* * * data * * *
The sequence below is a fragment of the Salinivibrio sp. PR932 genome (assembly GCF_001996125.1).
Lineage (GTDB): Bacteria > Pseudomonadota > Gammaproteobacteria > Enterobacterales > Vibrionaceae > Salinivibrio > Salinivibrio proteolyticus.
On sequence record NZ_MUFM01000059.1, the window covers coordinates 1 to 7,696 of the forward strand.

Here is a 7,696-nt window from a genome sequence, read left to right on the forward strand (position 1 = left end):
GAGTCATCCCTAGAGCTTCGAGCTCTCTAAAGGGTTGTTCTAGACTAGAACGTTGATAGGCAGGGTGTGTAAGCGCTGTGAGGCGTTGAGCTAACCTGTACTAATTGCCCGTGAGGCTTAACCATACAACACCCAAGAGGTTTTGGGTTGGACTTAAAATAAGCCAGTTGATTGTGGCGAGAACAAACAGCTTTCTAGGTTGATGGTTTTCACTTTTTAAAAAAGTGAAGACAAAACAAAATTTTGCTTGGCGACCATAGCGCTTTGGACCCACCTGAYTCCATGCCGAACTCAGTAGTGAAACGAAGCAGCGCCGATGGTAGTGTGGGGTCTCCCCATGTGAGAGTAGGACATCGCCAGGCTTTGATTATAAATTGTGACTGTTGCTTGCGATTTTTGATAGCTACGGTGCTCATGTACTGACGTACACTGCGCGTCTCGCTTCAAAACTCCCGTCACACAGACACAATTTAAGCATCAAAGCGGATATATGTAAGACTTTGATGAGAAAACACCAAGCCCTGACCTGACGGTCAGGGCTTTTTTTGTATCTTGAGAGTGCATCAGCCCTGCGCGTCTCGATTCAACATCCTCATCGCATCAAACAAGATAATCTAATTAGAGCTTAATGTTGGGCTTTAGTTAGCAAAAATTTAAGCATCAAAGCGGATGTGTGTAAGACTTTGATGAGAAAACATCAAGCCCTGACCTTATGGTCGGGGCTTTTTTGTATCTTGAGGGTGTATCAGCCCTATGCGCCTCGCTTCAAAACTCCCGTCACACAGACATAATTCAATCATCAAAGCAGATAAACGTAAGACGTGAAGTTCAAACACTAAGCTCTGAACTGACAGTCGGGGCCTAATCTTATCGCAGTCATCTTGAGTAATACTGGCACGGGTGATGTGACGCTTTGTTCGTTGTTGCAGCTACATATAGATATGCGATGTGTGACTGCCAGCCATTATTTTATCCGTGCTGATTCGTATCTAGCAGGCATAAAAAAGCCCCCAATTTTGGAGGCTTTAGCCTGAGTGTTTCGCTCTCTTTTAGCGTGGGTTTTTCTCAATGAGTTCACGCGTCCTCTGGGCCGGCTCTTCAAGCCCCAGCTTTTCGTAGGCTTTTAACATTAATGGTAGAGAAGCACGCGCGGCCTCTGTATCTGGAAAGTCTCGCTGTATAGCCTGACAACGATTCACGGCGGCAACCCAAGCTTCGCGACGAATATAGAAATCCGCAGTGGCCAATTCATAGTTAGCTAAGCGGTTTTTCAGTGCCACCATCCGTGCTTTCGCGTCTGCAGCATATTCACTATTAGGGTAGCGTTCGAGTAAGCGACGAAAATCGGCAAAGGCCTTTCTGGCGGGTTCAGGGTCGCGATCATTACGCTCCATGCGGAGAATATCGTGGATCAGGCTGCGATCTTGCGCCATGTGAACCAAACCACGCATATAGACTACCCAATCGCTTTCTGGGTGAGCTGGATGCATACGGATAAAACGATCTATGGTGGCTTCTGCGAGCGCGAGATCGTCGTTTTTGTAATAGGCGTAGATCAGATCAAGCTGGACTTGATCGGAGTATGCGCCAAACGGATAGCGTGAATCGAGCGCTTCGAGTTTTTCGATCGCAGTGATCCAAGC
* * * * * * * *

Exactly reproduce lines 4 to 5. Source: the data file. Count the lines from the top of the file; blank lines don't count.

Here is a 7,696-nt window from a genome sequence, read left to right on the forward strand (position 1 = left end):
GAGTCATCCCTAGAGCTTCGAGCTCTCTAAAGGGTTGTTCTAGACTAGAACGTTGATAGGCAGGGTGTGTAAGCGCTGTGAGGCGTTGAGCTAACCTGTACTAATTGCCCGTGAGGCTTAACCATACAACACCCAAGAGGTTTTGGGTTGGACTTAAAATAAGCCAGTTGATTGTGGCGAGAACAAACAGCTTTCTAGGTTGATGGTTTTCACTTTTTAAAAAAGTGAAGACAAAACAAAATTTTGCTTGGCGACCATAGCGCTTTGGACCCACCTGAYTCCATGCCGAACTCAGTAGTGAAACGAAGCAGCGCCGATGGTAGTGTGGGGTCTCCCCATGTGAGAGTAGGACATCGCCAGGCTTTGATTATAAATTGTGACTGTTGCTTGCGATTTTTGATAGCTACGGTGCTCATGTACTGACGTACACTGCGCGTCTCGCTTCAAAACTCCCGTCACACAGACACAATTTAAGCATCAAAGCGGATATATGTAAGACTTTGATGAGAAAACACCAAGCCCTGACCTGACGGTCAGGGCTTTTTTTGTATCTTGAGAGTGCATCAGCCCTGCGCGTCTCGATTCAACATCCTCATCGCATCAAACAAGATAATCTAATTAGAGCTTAATGTTGGGCTTTAGTTAGCAAAAATTTAAGCATCAAAGCGGATGTGTGTAAGACTTTGATGAGAAAACATCAAGCCCTGACCTTATGGTCGGGGCTTTTTTGTATCTTGAGGGTGTATCAGCCCTATGCGCCTCGCTTCAAAACTCCCGTCACACAGACATAATTCAATCATCAAAGCAGATAAACGTAAGACGTGAAGTTCAAACACTAAGCTCTGAACTGACAGTCGGGGCCTAATCTTATCGCAGTCATCTTGAGTAATACTGGCACGGGTGATGTGACGCTTTGTTCGTTGTTGCAGCTACATATAGATATGCGATGTGTGACTGCCAGCCATTATTTTATCCGTGCTGATTCGTATCTAGCAGGCATAAAAAAGCCCCCAATTTTGGAGGCTTTAGCCTGAGTGTTTCGCTCTCTTTTAGCGTGGGTTTTTCTCAATGAGTTCACGCGTCCTCTGGGCCGGCTCTTCAAGCCCCAGCTTTTCGTAGGCTTTTAACATTAATGGTAGAGAAGCACGCGCGGCCTCTGTATCTGGAAAGTCTCGCTGTATAGCCTGACAACGATTCACGGCGGCAACCCAAGCTTCGCGACGAATATAGAAATCCGCAGTGGCCAATTCATAGTTAGCTAAGCGGTTTTTCAGTGCCACCATCCGTGCTTTCGCGTCTGCAGCATATTCACTATTAGGGTAGCGTTCGAGTAAGCGACGAAAATCGGCAAAGGCCTTTCTGGCGGGTTCAGGGTCGCGATCATTACGCTCCATGCGGAGAATATCGTGGATCAGGCTGCGATCTTGCGCCATGTGAACCAAACCACGCATATAGACTACCCAATCGCTTTCTGGGTGAGCTGGATGCATACGGATAAAACGATCTATGGTGGCTTCTGCGAGCGCGAGATCGTCGTTTTTGTAATAGGCGTAGATCAGATCAAGCTGGACTTGATCGGAGTATGCGCCAAACGGATAGCGTGAATCGAGCGCTTCGAGTTTTTCGATCGCAGTGATCCAAGC